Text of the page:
If you want a tablet but can't afford an iPad, Google's new Nexus 7 is not a bad choice.
It's got a beautiful screen, a refined interface and, at $200, a compelling price. It also has a front camera and a zippy quad-core processor, features that the similarly priced Amazon Kindle Fire lacks.
But I'm not ready to call it the next-best thing to the iPad, much less an iPad killer. That's because when it comes to games, movies and TV shows - some of the things you're most likely to want on a tablet - the Nexus 7 comes up short, not only to the iPad but also to the Kindle Fire.
Like the Fire, the Nexus 7 sports a 7-inch screen and puts movies, books and music front and center. Like Amazon, Google has also tried to closely tie its tablet to its media and app store. Not only will you find a link to the Google Play marketplace in the taskbar, but each of the media apps provides links to related sections of the Google store. Taken as a whole, these apps and links offer the kind of seamless experience that users have found on the iPad or on the Fire.
But Google clearly was trying to surpass the Kindle Fire. Unlike that tablet, the Nexus 7 has a forward-facing camera that can be used to make video calls. And it has the latest in mobile computer brains, in this case a chip that sports four processor cores for heavy duty tasks and an extra, efficient fifth processor that can be used for background and non-intensive tasks.
What's likely to be more important to consumers, though, is that the Nexus 7 has a much higher resolution screen than the Fire. It's not a "retina" display - as Apple dubs the super-high-resolution screen on the new iPad - but it does display much clearer images and text than its rivals. Thanks to that screen and its small size compared to the iPad, it makes a great device for reading e-books.
Unlike the Kindle Fire, which runs a heavily customized version of Android, the Nexus 7 runs a "pure" version of the operating system, one free of pre-installed "junkware" apps that no one wants or uses and sporting Google's own interface. It also runs the latest flavor of Android, version 4.1, nicknamed "Jelly Bean."
For users, one of the best parts of the new operating system is its responsiveness. I've long found Android tablets to be sluggish. The Nexus 7, by contrast, is much, much smoother.
Another cool feature in Jelly Bean is Google Now, which is Google's take on Apple's Siri virtual assistant feature. As you can with Siri, you can search for information on Google Now by simply asking it a question aloud. You can ask it to tell you the score of last night's Giants game, for example, or to give the square root of 81 or to show you nearby Vietnamese restaurants. Google Now responds quickly with the information you want, at least most of the time.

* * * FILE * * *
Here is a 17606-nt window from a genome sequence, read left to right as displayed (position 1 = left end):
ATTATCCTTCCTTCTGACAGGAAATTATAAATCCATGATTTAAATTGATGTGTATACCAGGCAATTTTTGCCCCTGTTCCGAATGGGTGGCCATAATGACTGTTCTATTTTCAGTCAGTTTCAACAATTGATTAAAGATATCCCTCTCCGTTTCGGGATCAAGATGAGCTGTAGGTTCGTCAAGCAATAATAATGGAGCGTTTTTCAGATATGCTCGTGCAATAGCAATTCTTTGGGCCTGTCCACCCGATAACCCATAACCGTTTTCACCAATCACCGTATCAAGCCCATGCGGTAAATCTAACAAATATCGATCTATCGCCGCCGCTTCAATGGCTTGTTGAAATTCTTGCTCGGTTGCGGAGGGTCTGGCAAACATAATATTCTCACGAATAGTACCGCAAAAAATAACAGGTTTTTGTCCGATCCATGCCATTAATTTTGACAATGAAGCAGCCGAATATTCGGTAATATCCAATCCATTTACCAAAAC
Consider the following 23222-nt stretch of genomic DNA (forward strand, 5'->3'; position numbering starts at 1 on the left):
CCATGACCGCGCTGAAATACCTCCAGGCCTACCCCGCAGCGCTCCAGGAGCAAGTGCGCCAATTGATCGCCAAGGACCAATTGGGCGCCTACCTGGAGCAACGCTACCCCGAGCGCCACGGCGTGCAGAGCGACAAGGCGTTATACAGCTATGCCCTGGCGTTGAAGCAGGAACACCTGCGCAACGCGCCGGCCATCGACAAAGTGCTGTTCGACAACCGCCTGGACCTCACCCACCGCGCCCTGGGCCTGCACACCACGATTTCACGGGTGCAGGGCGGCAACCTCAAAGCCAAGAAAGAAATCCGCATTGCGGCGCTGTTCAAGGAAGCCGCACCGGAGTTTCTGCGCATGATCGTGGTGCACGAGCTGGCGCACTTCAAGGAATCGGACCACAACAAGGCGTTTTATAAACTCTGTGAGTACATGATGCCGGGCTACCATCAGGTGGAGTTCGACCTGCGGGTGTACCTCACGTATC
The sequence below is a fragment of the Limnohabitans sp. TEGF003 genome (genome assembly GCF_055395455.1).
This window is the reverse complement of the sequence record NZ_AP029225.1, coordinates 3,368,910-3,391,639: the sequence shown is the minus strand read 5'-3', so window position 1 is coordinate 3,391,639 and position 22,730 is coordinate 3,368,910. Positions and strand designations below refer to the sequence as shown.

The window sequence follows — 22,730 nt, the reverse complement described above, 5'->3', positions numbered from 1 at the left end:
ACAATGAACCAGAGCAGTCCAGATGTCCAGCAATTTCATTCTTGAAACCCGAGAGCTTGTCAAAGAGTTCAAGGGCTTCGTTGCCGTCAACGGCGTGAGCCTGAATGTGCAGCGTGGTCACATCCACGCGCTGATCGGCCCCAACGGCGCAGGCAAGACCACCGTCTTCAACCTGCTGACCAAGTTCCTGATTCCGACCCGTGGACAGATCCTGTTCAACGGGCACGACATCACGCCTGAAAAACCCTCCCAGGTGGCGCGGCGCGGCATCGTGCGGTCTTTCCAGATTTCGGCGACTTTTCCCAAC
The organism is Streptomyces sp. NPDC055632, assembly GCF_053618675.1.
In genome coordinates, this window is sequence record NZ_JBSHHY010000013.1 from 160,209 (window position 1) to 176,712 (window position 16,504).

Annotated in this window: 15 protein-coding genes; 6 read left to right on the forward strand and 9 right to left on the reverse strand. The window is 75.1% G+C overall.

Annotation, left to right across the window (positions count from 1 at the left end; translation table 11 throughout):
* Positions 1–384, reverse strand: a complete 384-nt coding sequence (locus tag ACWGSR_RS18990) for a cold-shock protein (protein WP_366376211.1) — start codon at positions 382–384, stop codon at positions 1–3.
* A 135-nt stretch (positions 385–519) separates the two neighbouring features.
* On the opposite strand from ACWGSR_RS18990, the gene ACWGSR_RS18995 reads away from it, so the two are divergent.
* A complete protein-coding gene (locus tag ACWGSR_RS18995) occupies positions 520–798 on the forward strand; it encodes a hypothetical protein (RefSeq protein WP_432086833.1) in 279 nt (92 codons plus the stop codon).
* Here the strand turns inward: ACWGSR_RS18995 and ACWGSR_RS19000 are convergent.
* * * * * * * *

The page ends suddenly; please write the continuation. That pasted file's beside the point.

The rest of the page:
Other things to like about the Nexus 7 are that it feels solidly built. Its rubberized back makes it easy to grip and hold. And Google claims that its battery will last 10 hours, which is longer than the Fire. I didn't specifically test that claim, but I was able to use the Nexus 7 off and on over the course of three days before I needed to recharge it.
The Nexus 7 is by no means perfect. You can't get a version of the device that can connect to the Internet via the cellphone network, so you may have a tough time going online if you are away from home. The largest amount of storage you can get on the device is 16 gigabytes - and that's on the $250 version of the gadget - which may not be enough to store all the songs, movies or apps you want to watch or use. And it lacks a rear camera, which can be useful not only for video chats but also for taking pictures.
And it has an even more important shortcoming: the amount of content.
Take games, for example. Of the top 20 paid games on the iPad, 14 aren't available for the Nexus 7, either because they aren't available on Android or because they haven't been customized for the device. Among them are "FIFA Soccer 12," "Lego Harry Potter," "Mass Effect: Infiltrator" and an authorized version of "Tetris." Many of these games will likely become available after the Nexus 7 launches, as developers tweak them for the new device, but at least some won't be available on launch day.
And users face similar problems with Google's selection of movie and TV shows. While Google does a reasonable job of offering the most popular movies, its selection is sparse outside of them. Of the top 10 science-fiction movies on iTunes, four aren't available from Google Play. Of the top 15 TV shows sold on iTunes, five are unavailable from Google, including "Game of Thrones," "Mad Men" and "Sherlock."
Because it is dependent on the Android ecosystem, the Kindle Fire faces similar problems as the Nexus 7 when it comes to games. But thanks to its ties to Amazon, which has an extensive digital video store, the Fire has a much better selection of movies and TV shows.
That's why, even with all of the Nexus 7's nifty design and features, you may be better off with a Kindle Fire.
GOOGLE NEXUS 7:
-Likes: Bright, high-resolution screen; front camera for video chats; smooth, responsive interface; Siri-like Google Now feature; solid build; low price
-Dislikes: No rear camera; no 3G or 4G option; limited storage; paucity of available games, movies and TV shows
-Specs: Quad-core processor with fifth, low-energy core; 7-inch, 1280 x 800 pixel display; 1.2 megapixel front camera; up to 16GB of storage
-Info: $200, for 8-gigabyte model; $250 for 16-gigabyte version; www.google.com/nexus
Explore further: Viewer interface for TV layers Web content for context
More information: Troy Wolverton is a technology columnist for the San Jose Mercury News.